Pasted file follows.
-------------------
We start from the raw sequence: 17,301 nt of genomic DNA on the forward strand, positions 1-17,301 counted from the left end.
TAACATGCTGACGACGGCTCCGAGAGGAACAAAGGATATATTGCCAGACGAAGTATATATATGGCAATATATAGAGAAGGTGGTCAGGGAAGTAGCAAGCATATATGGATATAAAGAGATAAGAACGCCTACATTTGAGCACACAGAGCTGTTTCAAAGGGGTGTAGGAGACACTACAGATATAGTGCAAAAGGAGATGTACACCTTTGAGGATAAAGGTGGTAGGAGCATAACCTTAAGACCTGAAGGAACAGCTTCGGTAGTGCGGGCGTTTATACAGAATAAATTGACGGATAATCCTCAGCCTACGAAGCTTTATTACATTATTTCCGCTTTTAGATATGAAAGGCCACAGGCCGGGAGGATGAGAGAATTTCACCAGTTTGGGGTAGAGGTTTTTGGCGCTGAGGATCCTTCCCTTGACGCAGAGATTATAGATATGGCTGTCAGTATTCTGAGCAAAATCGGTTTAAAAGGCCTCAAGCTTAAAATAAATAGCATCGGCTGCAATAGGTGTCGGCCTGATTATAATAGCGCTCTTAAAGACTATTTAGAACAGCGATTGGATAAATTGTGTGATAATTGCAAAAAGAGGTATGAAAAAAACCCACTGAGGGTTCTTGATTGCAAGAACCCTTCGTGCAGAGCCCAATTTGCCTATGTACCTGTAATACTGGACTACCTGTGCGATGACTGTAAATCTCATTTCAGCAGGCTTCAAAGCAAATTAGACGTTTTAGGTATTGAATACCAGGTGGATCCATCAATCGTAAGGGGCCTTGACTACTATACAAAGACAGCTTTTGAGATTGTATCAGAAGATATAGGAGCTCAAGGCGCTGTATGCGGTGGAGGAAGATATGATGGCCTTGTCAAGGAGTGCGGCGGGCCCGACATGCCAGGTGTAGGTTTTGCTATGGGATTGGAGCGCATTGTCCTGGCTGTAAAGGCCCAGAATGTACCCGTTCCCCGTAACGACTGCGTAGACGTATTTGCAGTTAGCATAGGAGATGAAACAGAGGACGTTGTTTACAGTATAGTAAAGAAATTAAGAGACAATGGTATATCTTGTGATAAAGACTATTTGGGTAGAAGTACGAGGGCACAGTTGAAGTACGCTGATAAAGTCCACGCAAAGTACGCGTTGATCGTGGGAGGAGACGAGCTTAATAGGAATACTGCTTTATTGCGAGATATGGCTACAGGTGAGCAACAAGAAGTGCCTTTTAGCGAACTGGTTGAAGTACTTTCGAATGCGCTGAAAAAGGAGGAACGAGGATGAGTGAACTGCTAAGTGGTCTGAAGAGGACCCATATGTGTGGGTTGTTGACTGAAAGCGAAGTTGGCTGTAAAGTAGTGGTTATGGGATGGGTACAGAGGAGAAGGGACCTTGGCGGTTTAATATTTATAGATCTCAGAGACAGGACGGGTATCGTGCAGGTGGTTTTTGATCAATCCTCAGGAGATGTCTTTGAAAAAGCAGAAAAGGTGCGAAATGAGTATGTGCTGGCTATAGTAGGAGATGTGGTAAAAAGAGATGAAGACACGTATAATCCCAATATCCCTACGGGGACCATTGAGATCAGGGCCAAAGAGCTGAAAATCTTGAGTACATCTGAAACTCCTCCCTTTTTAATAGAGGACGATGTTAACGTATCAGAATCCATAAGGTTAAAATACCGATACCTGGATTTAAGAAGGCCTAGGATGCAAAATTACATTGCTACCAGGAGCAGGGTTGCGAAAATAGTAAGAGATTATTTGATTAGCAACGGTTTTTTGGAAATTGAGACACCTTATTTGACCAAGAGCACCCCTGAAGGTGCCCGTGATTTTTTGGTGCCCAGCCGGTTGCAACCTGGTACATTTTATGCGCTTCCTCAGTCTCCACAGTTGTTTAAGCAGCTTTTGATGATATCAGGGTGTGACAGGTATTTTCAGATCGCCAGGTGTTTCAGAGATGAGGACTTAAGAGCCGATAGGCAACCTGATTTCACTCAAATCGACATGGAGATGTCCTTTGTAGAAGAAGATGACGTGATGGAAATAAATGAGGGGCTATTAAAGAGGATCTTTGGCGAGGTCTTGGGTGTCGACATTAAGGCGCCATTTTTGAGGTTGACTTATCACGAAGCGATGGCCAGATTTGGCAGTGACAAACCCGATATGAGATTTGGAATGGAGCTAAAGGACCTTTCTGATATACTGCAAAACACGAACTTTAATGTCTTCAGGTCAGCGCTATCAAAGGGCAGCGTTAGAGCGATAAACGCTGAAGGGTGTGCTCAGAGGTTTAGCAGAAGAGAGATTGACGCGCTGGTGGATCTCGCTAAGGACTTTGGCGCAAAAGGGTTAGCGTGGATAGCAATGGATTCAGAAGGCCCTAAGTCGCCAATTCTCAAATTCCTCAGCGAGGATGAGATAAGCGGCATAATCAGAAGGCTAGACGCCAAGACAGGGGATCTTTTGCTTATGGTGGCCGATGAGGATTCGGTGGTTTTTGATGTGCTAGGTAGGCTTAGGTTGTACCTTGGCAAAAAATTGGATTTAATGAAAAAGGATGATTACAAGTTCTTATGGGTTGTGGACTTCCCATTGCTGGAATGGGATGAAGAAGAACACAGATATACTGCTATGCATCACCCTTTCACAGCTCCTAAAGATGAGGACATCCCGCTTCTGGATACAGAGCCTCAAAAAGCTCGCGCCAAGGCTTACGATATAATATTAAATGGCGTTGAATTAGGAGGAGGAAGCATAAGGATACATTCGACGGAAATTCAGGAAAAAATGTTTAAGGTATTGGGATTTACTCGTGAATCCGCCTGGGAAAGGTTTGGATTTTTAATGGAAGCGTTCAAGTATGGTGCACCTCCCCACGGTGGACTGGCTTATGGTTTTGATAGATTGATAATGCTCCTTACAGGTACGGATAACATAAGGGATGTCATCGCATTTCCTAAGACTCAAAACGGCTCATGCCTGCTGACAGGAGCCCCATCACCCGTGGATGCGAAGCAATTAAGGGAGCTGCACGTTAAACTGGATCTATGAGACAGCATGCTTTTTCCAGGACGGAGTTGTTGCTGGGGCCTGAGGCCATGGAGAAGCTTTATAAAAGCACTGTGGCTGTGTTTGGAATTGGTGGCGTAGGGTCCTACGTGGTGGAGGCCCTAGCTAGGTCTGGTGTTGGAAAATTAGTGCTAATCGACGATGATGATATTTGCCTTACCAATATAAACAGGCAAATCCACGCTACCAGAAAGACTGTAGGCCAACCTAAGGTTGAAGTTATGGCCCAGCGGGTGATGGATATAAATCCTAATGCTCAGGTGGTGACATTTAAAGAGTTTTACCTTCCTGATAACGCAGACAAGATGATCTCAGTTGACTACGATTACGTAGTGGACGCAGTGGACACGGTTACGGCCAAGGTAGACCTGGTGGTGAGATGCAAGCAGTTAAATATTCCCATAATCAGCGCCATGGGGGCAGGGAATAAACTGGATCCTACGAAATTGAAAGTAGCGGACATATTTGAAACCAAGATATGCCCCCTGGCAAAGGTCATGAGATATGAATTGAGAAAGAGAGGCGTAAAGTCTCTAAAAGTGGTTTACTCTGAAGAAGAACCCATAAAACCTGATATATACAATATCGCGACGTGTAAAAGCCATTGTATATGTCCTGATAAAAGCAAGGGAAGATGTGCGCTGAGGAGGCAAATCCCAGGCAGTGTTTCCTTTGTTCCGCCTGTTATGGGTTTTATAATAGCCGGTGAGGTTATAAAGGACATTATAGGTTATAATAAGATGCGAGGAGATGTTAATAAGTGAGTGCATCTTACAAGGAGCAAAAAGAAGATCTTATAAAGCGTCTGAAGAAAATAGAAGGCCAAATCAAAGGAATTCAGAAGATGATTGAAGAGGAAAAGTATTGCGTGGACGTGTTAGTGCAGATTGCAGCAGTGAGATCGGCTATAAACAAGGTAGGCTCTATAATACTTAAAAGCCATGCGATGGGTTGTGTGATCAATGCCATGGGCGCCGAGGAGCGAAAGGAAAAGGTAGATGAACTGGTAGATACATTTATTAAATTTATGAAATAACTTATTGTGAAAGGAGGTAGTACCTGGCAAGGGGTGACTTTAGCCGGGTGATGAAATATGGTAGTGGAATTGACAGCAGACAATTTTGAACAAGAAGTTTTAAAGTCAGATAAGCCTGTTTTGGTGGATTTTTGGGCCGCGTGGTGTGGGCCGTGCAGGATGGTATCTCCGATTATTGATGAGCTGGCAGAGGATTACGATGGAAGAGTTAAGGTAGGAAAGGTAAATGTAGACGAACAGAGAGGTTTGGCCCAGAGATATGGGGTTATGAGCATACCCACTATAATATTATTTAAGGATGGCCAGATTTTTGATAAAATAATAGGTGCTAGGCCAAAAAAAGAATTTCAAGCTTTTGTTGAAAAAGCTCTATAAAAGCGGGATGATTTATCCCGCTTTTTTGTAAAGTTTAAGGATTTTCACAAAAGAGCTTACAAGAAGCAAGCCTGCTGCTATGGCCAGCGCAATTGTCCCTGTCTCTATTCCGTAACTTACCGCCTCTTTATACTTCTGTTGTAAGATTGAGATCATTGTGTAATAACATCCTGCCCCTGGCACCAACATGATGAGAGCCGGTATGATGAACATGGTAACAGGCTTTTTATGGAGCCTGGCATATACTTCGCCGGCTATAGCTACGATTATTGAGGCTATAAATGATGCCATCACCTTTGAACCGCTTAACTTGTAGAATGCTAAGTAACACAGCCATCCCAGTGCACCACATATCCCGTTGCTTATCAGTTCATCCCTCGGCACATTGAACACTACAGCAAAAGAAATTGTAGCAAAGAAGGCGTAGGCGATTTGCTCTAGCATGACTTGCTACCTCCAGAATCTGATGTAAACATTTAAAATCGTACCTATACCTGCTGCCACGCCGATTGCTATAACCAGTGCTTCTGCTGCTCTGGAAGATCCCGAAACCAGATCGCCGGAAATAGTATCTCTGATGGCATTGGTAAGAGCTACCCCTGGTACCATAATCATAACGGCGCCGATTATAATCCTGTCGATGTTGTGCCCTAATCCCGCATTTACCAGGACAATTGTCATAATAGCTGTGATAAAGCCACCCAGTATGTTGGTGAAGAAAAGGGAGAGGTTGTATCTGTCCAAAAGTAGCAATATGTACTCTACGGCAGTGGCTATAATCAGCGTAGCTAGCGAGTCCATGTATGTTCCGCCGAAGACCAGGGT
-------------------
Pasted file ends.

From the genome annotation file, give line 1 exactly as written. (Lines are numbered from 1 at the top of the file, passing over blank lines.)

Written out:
We start from the raw sequence: 17,301 nt of genomic DNA on the forward strand, positions 1-17,301 counted from the left end.